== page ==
Originally Posted by ACustomer
The obvious solution to the paradox of overcrowding and low revenue is to limit the FTP scheme to off-peak travel. In practice this would identify a limited number of trains ineligible for FTP. There used to be a limitation of this sort on Dublin Bus, but the late Seamus Brennan was regarded as some sort of hero when he got rid of it.
With a minority Government and a useless minister for transport I can't see any such move happening (cue outrage and wailing on Joe Duffy). There is also the little problem of enforcement, and given the slack culture of revenue protection on Irish Rail that is a very real problem.
The current Goverment couldn't possibly even consider it. Its a move that would be far to costly. However, they should reform the system in terms of eligibility. Its stricter now but not good enough.
There is an increasing trend of seat reservations for FTP holders which I guess is a positive thing and will continue.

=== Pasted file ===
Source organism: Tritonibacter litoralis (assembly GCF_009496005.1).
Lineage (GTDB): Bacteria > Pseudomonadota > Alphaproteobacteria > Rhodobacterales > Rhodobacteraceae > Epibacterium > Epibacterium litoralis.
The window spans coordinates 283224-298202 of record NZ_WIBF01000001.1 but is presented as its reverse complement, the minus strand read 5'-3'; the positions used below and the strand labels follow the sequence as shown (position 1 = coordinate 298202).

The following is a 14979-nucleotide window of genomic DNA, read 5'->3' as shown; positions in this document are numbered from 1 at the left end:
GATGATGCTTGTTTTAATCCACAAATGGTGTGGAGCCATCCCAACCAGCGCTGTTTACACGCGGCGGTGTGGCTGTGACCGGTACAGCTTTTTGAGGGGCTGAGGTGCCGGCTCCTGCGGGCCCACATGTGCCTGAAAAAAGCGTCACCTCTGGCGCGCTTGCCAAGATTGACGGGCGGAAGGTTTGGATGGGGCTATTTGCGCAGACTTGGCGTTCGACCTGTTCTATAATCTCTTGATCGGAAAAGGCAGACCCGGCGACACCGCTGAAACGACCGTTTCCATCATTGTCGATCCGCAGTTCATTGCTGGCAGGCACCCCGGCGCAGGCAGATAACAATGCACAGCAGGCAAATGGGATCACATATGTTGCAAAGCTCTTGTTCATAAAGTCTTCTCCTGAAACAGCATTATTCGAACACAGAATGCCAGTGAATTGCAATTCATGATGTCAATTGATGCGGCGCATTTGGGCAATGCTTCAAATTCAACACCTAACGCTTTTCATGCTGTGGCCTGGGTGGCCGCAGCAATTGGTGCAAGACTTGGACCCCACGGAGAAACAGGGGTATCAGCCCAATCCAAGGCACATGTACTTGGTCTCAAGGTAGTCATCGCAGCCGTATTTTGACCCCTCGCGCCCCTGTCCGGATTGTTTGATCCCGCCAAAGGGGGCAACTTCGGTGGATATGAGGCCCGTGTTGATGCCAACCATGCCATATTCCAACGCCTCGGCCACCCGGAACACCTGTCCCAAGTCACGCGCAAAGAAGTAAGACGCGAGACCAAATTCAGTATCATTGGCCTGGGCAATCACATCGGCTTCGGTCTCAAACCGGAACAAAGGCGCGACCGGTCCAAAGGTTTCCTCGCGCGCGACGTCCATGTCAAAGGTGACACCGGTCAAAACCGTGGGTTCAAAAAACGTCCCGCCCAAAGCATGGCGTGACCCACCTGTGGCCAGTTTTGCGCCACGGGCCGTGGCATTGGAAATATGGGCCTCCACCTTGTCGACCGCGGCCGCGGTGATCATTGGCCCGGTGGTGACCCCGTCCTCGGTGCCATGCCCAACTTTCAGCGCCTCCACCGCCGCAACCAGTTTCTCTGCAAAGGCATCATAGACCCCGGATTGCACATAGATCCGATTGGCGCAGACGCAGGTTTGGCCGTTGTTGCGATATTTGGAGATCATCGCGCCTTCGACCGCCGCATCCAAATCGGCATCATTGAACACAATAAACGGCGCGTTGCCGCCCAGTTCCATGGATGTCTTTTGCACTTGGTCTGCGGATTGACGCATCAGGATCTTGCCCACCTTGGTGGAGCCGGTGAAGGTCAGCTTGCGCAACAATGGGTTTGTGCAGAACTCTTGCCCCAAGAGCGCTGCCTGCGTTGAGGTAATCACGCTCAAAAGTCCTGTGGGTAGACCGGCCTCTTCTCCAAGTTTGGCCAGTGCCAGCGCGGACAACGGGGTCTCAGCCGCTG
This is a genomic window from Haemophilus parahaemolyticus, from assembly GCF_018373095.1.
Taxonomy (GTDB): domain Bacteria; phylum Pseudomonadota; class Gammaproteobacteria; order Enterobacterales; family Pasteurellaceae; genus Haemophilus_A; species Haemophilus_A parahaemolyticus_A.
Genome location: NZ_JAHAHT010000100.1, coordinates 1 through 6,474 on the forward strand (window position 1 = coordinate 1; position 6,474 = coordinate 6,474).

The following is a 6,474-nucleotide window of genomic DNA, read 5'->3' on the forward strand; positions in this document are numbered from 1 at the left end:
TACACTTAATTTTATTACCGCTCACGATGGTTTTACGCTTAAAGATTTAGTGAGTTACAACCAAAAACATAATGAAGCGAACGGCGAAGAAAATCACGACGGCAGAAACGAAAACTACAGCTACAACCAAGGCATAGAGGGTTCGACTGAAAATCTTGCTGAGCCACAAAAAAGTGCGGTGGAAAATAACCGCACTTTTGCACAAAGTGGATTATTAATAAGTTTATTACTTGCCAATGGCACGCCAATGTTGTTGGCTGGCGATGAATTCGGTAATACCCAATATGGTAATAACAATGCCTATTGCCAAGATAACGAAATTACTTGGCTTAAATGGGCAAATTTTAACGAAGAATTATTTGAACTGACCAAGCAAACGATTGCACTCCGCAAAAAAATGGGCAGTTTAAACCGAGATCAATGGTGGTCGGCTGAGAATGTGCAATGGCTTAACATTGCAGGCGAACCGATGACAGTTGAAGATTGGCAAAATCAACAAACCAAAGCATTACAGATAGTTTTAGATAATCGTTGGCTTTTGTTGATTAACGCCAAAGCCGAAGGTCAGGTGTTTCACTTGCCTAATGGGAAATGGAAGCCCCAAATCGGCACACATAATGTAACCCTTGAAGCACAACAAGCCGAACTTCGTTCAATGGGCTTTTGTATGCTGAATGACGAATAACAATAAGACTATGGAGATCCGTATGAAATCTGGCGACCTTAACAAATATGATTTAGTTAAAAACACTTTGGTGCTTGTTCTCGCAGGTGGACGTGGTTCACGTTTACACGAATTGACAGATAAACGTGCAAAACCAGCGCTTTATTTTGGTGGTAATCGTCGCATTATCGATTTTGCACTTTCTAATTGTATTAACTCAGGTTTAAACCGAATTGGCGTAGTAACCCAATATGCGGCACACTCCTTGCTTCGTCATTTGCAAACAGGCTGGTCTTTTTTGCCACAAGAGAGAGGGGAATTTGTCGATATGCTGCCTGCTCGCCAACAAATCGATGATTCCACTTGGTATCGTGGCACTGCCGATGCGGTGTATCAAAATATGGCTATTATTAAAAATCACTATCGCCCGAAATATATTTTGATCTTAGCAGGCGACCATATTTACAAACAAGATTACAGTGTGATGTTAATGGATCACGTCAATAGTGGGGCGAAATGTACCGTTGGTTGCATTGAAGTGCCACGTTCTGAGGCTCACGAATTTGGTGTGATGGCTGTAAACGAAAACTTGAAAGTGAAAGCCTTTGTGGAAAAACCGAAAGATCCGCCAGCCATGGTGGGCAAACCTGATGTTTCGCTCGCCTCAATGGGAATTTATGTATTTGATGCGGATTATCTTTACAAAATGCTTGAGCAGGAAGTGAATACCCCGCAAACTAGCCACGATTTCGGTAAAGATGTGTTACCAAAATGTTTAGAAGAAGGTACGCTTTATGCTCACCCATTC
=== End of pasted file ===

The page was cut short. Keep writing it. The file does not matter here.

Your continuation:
Your right Irish Rail's revenue protection is also not good enough in terms of policing it. Yes they do checks however you can roll up in Heuston or any station and purchase two free tickets and there is no evidence a second person is even traveling.
There is also this "flash the pass" mentality and staff are not really checking it for dates etc. Its unbelievable how brazen some people are and right under the nose of staff who don't appear bothered.
Morning and evening peak are wedged to the extent that its time to increase the online fares or significantly reduce the number of seats available for online sales.
Online booking has rapidly increased since the new system and you have significant amounts of students and people from commuter towns booking.
I don't think IE should change the online fare structure because it won't solve anything just damage them to much.
A working reservation system is the way to go, while improved its far from prefect.